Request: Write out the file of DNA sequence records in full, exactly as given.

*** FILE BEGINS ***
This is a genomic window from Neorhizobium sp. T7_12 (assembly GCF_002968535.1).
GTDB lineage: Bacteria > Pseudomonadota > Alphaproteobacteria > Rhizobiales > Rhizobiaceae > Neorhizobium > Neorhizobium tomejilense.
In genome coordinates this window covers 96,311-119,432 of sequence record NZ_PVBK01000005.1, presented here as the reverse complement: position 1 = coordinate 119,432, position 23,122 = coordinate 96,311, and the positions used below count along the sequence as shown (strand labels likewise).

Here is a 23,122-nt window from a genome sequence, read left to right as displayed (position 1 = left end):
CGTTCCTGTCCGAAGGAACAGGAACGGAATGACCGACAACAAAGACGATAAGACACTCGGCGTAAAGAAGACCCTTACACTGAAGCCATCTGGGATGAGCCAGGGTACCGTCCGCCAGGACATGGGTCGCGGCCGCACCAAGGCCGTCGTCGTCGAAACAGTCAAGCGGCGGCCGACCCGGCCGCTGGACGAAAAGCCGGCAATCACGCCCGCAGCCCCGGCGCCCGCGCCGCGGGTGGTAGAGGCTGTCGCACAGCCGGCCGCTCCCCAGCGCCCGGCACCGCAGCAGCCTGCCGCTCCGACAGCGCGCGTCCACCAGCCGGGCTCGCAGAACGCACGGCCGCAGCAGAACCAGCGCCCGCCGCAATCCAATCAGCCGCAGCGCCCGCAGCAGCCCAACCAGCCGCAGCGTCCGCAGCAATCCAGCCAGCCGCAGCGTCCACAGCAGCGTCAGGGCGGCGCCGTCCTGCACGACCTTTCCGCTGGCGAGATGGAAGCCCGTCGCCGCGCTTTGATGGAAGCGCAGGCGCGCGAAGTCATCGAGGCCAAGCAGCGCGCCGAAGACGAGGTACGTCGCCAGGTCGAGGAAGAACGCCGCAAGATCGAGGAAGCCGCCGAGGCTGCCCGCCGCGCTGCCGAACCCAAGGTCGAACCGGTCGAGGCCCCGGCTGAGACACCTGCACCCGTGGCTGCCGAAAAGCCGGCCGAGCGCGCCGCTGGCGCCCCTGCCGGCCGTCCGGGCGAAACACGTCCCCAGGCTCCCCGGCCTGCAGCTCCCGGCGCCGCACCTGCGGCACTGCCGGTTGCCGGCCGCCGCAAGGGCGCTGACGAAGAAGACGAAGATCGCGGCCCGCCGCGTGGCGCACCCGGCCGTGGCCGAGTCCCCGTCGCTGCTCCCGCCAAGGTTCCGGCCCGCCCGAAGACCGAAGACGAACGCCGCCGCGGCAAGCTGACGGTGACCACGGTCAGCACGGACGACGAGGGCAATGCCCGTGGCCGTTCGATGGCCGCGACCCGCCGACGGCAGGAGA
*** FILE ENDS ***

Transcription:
This is a genomic window from Neorhizobium sp. T7_12 (assembly GCF_002968535.1).
GTDB lineage: Bacteria > Pseudomonadota > Alphaproteobacteria > Rhizobiales > Rhizobiaceae > Neorhizobium > Neorhizobium tomejilense.
In genome coordinates this window covers 96,311-119,432 of sequence record NZ_PVBK01000005.1, presented here as the reverse complement: position 1 = coordinate 119,432, position 23,122 = coordinate 96,311, and the positions used below count along the sequence as shown (strand labels likewise).

Here is a 23,122-nt window from a genome sequence, read left to right as displayed (position 1 = left end):
CGTTCCTGTCCGAAGGAACAGGAACGGAATGACCGACAACAAAGACGATAAGACACTCGGCGTAAAGAAGACCCTTACACTGAAGCCATCTGGGATGAGCCAGGGTACCGTCCGCCAGGACATGGGTCGCGGCCGCACCAAGGCCGTCGTCGTCGAAACAGTCAAGCGGCGGCCGACCCGGCCGCTGGACGAAAAGCCGGCAATCACGCCCGCAGCCCCGGCGCCCGCGCCGCGGGTGGTAGAGGCTGTCGCACAGCCGGCCGCTCCCCAGCGCCCGGCACCGCAGCAGCCTGCCGCTCCGACAGCGCGCGTCCACCAGCCGGGCTCGCAGAACGCACGGCCGCAGCAGAACCAGCGCCCGCCGCAATCCAATCAGCCGCAGCGCCCGCAGCAGCCCAACCAGCCGCAGCGTCCGCAGCAATCCAGCCAGCCGCAGCGTCCACAGCAGCGTCAGGGCGGCGCCGTCCTGCACGACCTTTCCGCTGGCGAGATGGAAGCCCGTCGCCGCGCTTTGATGGAAGCGCAGGCGCGCGAAGTCATCGAGGCCAAGCAGCGCGCCGAAGACGAGGTACGTCGCCAGGTCGAGGAAGAACGCCGCAAGATCGAGGAAGCCGCCGAGGCTGCCCGCCGCGCTGCCGAACCCAAGGTCGAACCGGTCGAGGCCCCGGCTGAGACACCTGCACCCGTGGCTGCCGAAAAGCCGGCCGAGCGCGCCGCTGGCGCCCCTGCCGGCCGTCCGGGCGAAACACGTCCCCAGGCTCCCCGGCCTGCAGCTCCCGGCGCCGCACCTGCGGCACTGCCGGTTGCCGGCCGCCGCAAGGGCGCTGACGAAGAAGACGAAGATCGCGGCCCGCCGCGTGGCGCACCCGGCCGTGGCCGAGTCCCCGTCGCTGCTCCCGCCAAGGTTCCGGCCCGCCCGAAGACCGAAGACGAACGCCGCCGCGGCAAGCTGACGGTGACCACGGTCAGCACGGACGACGAGGGCAATGCCCGTGGCCGTTCGATGGCCGCGACCCGCCGACGGCAGGAGA